- Feedback is tied into other KPIs – Beyond AHT, your agents should be familiar with how their actions directly impact the overall program. Coaches should mention actions in relation to customer satisfaction, first call resolution, and other customer service metrics.
When a training is over, try to dig into the reasoning behind coaching strategy with your guide. If they can explain the big picture thinking, then you’ll be certain that you are both on the same page.
Check Out the Technology
If working with contact centers is new to you, you likely aren’t going to be able to differentiate the software lemons from the Lamborghinis. Yet your partner still should be willing to clarify any questions and make the tools at their disposal comprehensible. Keep these questions in mind as you take the tour with the contact center vendor.
Will your software integrate with our internal tools? Not all technology plays well with others. Yet it’s vital for contact center software to integrate seamlessly with a variety of other systems. Ask whether your CRMs, social platforms, and other systems are designed to connect without hassle. If not, ask if they have an internal team dedicated to threading the needle and loading essential data sources into their platform.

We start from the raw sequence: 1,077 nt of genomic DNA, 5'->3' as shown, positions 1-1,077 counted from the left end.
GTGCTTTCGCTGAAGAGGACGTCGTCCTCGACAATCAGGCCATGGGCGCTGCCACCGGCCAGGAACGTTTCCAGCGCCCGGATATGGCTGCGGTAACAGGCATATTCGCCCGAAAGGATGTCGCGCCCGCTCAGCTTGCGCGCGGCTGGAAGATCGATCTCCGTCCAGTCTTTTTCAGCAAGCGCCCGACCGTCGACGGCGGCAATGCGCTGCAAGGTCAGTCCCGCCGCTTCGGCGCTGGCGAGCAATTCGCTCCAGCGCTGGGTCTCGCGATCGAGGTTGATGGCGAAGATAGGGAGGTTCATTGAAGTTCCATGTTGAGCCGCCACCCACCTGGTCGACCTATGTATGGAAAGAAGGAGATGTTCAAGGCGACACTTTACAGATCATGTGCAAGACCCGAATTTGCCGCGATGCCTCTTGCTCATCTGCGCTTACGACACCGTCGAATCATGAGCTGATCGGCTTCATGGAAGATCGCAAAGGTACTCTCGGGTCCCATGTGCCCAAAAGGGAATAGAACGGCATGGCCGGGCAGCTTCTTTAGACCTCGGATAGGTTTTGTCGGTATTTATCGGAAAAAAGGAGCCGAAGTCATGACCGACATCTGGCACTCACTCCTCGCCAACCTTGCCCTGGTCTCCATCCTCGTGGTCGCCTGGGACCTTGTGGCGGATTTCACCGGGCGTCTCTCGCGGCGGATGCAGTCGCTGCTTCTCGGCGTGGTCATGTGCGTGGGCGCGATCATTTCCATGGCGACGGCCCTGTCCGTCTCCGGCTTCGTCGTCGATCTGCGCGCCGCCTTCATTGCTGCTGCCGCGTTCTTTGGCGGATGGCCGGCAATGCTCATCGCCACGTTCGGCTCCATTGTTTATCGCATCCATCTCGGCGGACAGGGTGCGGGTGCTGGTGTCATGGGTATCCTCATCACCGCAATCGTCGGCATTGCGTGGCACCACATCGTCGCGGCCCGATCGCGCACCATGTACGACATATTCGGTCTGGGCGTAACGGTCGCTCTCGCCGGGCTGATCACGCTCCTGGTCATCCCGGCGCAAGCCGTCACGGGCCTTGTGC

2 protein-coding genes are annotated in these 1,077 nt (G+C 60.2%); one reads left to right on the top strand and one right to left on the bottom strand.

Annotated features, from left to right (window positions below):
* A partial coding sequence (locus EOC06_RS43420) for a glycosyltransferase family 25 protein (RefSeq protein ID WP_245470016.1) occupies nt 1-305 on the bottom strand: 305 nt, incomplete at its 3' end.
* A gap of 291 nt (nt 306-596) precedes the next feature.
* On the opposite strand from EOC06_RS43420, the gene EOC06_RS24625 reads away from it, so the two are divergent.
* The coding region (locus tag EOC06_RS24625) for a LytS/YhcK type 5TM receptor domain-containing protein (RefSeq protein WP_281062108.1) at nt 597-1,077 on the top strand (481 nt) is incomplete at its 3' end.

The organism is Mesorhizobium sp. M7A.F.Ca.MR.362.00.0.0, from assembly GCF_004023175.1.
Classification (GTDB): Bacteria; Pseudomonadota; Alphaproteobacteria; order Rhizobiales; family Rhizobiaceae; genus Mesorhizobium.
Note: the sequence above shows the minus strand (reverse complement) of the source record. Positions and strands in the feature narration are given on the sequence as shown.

Is the UI easy to use? Every program has its own learning curve, but new agents shouldn’t need a PhD in computer science to operate software as intended. Without much effort, your guide should be able to explain the basics of the software, show you a trial interaction, and convey the client benefits of using this tool.
Moreover, watch the ways in which agents are interacting with the technology. If they seem frustrated by an element of the interface or functionality, it’s a bad sign for your future partnership. Your vendor is only as good as their vendors, and the right partner settles for nothing shy of elite performance.
How are Brands Represented
Brands are like fingerprints: each is different and unique. As you move between different teams on your tour, you should notice variations in the energy, culture, and approach to solutions. That’s a reflection that the team for each project internalizes the specifics of the brand, industry, and type of service.
If you take the time to ask members of each team about the brand promise and beliefs of their client, they should be able to articulate what they are – and how their actions fulfill those values for clients.
Want to see an exceptional partner first-hand? Schedule an on-site contact center visit at one of our TLC locations and prepare to be wowed!